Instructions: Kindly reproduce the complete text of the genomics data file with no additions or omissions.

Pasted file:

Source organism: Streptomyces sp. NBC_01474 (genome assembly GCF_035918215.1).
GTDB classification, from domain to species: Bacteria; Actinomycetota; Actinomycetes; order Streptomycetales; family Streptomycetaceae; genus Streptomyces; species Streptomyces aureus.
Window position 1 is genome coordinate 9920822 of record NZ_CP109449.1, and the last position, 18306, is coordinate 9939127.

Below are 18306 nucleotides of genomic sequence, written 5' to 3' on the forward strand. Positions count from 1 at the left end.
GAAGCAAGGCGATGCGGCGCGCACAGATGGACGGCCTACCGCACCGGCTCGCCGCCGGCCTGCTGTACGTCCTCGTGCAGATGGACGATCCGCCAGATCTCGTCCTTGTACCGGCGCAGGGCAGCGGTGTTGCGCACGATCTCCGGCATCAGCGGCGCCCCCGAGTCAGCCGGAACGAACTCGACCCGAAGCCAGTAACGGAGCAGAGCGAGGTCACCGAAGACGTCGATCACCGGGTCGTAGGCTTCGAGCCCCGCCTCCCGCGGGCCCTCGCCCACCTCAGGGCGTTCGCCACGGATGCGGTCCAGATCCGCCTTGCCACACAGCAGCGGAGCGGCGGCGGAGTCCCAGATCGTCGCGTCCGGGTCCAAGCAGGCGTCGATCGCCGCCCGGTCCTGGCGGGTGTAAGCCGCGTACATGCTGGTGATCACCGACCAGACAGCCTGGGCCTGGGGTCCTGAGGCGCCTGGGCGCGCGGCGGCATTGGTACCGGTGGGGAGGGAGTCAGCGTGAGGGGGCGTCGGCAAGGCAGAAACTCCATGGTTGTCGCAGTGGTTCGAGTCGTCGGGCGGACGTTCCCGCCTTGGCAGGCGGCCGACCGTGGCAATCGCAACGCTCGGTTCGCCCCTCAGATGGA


Source organism: Streptomyces sp. NBC_01474 (genome assembly GCF_035918215.1).
GTDB classification, from domain to species: Bacteria; Actinomycetota; Actinomycetes; order Streptomycetales; family Streptomycetaceae; genus Streptomyces; species Streptomyces aureus.
Window position 1 is genome coordinate 9920822 of record NZ_CP109449.1, and the last position, 18306, is coordinate 9939127.

Below are 18306 nucleotides of genomic sequence, written 5' to 3' on the forward strand. Positions count from 1 at the left end.
GAAGCAAGGCGATGCGGCGCGCACAGATGGACGGCCTACCGCACCGGCTCGCCGCCGGCCTGCTGTACGTCCTCGTGCAGATGGACGATCCGCCAGATCTCGTCCTTGTACCGGCGCAGGGCAGCGGTGTTGCGCACGATCTCCGGCATCAGCGGCGCCCCCGAGTCAGCCGGAACGAACTCGACCCGAAGCCAGTAACGGAGCAGAGCGAGGTCACCGAAGACGTCGATCACCGGGTCGTAGGCTTCGAGCCCCGCCTCCCGCGGGCCCTCGCCCACCTCAGGGCGTTCGCCACGGATGCGGTCCAGATCCGCCTTGCCACACAGCAGCGGAGCGGCGGCGGAGTCCCAGATCGTCGCGTCCGGGTCCAAGCAGGCGTCGATCGCCGCCCGGTCCTGGCGGGTGTAAGCCGCGTACATGCTGGTGATCACCGACCAGACAGCCTGGGCCTGGGGTCCTGAGGCGCCTGGGCGCGCGGCGGCATTGGTACCGGTGGGGAGGGAGTCAGCGTGAGGGGGCGTCGGCAAGGCAGAAACTCCATGGTTGTCGCAGTGGTTCGAGTCGTCGGGCGGACGTTCCCGCCTTGGCAGGCGGCCGACCGTGGCAATCGCAACGCTCGGTTCGCCCCTCAGATGGA